In 2015, Bernstein has seen positive reviews come in for her Seagrape, which opened at the Thompson Miami Beach in November 2014, and revamped her eponymous Michy's as Cena by Michy.
The chef, who admits she has emerged from what appeared to be a brief hiatus, says it's good to be back in the kitchen. "It's all about transitioning."
Bernstein says that in the past year, she's seen many changes in the Miami dining scene, including in her clientele. "It's a different demographic. We don't have the influx of people getting away from the cold like we used to. The diners are so much younger, and every year they get even younger." The chef says the crowd also seems to be more cosmopolitan and informed. "It seems like every year, people seem to be reading up on culinary trends and techniques. They know so much more about food."
The chef also says people don't generally have time for long, three-hour meals anymore. "It's a bit faster-paced now. Thank goodness I'm still getting my good old customers that want to dine. It's fun to see the mix of older and younger people all enjoying themselves."
Bernstein also cites this year's problems in Homestead and the Redland, including a quarantine of 85 square miles of farmland to reduce the Oriental fruit fly and floods as a challenge to Miami chefs. "The worst part is what happened down in the Redland and all through Florida and how it's affecting our prices and menus." The chef says that although she tries to work with what she can get, some people have complained that menus are too small. The chef has tried to compensate for the produce shortage by reaching north. "I have a new relationship with people from Orlando who drive south, picking up produce at different farms along the way. It was great, and all of a sudden there was the rain."
Bernstein says that no restaurant can be 100 percent local, but she tries to achieve about 75 percent locality. "You get the best you can, but then we start paying more and more for it, and the bottom line
The chef has also noticed Miami's culinary growth surge. "I feel like everyone wants a piece of the Miami action, and we're finally getting some incredible talent here. Now it gets to the point whether there are enough people to spread out the business."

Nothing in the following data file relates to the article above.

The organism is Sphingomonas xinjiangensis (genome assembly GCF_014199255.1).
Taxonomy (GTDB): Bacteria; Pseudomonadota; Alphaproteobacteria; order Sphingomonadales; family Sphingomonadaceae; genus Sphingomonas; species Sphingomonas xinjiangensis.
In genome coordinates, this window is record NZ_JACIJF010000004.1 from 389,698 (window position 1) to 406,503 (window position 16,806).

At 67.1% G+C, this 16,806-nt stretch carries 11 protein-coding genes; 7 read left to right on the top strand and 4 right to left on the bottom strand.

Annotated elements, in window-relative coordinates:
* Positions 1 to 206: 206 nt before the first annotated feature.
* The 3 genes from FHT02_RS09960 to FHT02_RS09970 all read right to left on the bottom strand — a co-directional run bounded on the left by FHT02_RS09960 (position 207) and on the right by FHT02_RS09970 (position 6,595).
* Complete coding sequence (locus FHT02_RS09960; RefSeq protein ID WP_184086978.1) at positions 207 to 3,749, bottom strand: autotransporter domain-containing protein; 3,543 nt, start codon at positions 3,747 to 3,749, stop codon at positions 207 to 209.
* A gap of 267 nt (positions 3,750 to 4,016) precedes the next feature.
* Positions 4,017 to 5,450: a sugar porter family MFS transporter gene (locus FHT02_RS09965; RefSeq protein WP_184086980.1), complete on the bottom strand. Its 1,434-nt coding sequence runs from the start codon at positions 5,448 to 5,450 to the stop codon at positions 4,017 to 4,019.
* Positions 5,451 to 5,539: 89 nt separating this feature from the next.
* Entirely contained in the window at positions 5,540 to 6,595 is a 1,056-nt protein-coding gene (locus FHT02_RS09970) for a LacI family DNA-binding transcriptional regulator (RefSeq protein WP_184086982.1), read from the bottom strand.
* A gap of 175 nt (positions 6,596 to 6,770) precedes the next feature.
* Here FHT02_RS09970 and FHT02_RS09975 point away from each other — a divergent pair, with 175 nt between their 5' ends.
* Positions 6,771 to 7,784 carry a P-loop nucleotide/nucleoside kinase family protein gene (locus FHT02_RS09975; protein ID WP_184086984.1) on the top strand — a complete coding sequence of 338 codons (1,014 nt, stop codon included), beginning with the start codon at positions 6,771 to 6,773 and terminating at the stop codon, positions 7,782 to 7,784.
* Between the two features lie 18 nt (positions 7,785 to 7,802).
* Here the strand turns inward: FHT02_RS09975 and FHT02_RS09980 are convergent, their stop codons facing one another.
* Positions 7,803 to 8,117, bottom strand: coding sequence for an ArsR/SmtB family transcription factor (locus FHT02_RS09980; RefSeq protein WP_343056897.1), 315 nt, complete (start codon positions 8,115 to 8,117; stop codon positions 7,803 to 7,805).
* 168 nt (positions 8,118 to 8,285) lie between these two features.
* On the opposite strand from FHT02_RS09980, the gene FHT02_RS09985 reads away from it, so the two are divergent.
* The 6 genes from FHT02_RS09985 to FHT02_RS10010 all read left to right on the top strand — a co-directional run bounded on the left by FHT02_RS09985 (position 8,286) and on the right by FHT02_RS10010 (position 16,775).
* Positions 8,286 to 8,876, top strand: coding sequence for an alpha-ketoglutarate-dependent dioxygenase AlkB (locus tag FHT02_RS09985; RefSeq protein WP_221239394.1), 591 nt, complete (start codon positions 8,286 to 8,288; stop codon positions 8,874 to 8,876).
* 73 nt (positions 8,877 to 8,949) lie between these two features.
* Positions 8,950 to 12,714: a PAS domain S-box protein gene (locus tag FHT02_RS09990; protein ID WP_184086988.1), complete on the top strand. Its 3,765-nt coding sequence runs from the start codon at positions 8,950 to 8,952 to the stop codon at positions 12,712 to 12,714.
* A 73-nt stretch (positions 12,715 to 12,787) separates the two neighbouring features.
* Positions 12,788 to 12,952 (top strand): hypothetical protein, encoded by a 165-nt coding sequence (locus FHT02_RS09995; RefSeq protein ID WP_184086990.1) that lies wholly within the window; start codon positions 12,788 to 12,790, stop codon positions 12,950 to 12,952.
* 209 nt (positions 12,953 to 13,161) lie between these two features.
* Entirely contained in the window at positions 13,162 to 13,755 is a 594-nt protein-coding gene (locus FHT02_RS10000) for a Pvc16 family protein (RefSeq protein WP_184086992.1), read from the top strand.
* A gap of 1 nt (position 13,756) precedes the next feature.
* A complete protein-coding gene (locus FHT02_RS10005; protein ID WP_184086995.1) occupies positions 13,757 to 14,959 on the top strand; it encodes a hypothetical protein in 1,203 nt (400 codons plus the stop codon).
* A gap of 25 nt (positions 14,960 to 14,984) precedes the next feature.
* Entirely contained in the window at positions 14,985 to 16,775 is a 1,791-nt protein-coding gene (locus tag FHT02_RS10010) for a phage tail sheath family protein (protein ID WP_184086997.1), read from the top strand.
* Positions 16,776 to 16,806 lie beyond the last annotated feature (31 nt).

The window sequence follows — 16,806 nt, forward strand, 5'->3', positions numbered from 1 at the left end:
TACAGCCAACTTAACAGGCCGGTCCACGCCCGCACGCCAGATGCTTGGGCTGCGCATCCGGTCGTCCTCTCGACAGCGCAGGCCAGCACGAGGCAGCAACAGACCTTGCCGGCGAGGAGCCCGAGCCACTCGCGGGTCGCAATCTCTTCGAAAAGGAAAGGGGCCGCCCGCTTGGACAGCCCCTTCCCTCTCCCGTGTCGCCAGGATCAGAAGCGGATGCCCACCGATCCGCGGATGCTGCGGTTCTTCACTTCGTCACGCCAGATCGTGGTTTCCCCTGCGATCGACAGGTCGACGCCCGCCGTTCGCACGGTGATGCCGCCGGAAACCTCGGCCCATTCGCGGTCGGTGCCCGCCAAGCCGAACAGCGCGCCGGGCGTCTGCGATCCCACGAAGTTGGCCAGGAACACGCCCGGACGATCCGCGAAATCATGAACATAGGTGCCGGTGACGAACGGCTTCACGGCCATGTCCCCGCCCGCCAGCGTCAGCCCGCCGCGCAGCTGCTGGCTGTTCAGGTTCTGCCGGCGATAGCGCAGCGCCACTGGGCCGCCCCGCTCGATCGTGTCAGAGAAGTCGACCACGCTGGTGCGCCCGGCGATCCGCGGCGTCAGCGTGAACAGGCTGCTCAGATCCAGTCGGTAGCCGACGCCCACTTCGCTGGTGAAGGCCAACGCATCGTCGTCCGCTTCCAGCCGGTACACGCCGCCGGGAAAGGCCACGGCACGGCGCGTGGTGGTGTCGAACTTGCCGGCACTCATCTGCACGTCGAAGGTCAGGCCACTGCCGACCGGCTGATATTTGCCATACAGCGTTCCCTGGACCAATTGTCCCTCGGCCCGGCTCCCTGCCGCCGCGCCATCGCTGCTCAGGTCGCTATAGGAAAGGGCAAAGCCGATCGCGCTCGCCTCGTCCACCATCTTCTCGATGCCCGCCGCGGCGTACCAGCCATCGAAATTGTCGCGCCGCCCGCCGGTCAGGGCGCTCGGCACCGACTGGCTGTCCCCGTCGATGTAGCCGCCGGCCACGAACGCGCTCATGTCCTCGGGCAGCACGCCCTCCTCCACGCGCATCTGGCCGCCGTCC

One surprise standout for the chef is Marion, a Mediterranean bistro that opened in Brickell in August. "I was wowed. I had no idea what to expect. I had been living in a bubble, working very hard, and David [Martinez, my husband] took me on a date for lunch. I had one of the best meals I've had in South Florida. It was just perfect." The chef is also happy that Seagrape shares space at the Thompson Miami Beach with Dale Talde's new restaurant, Talde.
Looking toward 2016, the chef would like to see more authentic ethnic restaurants open. "On a personal note, I would like to see more authentic restaurants open. I would like to see an amazing Israeli restaurant open and a good Thai restaurant that doesn't do sushi on the side." What else is Bernstein looking forward to? "I can't wait for Hy Vong to reopen."
The James Beard Award winner is also planning some changes, such as making Seagrape more accessible. "We've changed the restaurant to be a bit more casual on the menu and the feel." The chef says that over the summer, during the hotel's off-season, the guests were younger and didn't seem to want to indulge in a traditional dinner service. "They were going shopping and then eating in their rooms." The new Seagrape, according to Bernstein, will focus on faster service and food that's less pretentious. "It was somewhat like tweezer food when we started. The food is brighter and fun. It's let-your-hair-down food."
New menu items include lettuce wraps with sweetbread, kimchee, garlic soy, and crispy garlic ($12); black pepper carbonara topped with a poached farm egg, crispy bacon, and Parmesan ($24); and papas
Seagrape also offers a weekday "social hour" from 5 to 7 p.m., when cocktails and wines by the glass cost $7, local beers are $5, and bites from the restaurant's new bar menu run $8 to $12. Items include short-rib sliders with cotija cheese, spicy cucumbers, and crispy shallots; local farm tempura veggies with sea salt and garlic aioli; grilled chicken wings tossed in fermented chili hot sauce; and crunchy pork belly with clam butter and greens.
Finally, Bernstein has one wish for her fellow restaurateurs in the coming year: "I would love to see all the restaurants doing well. I would love to see people enjoying what we have, and I would like everything to slow down a hair so we can appreciate it all."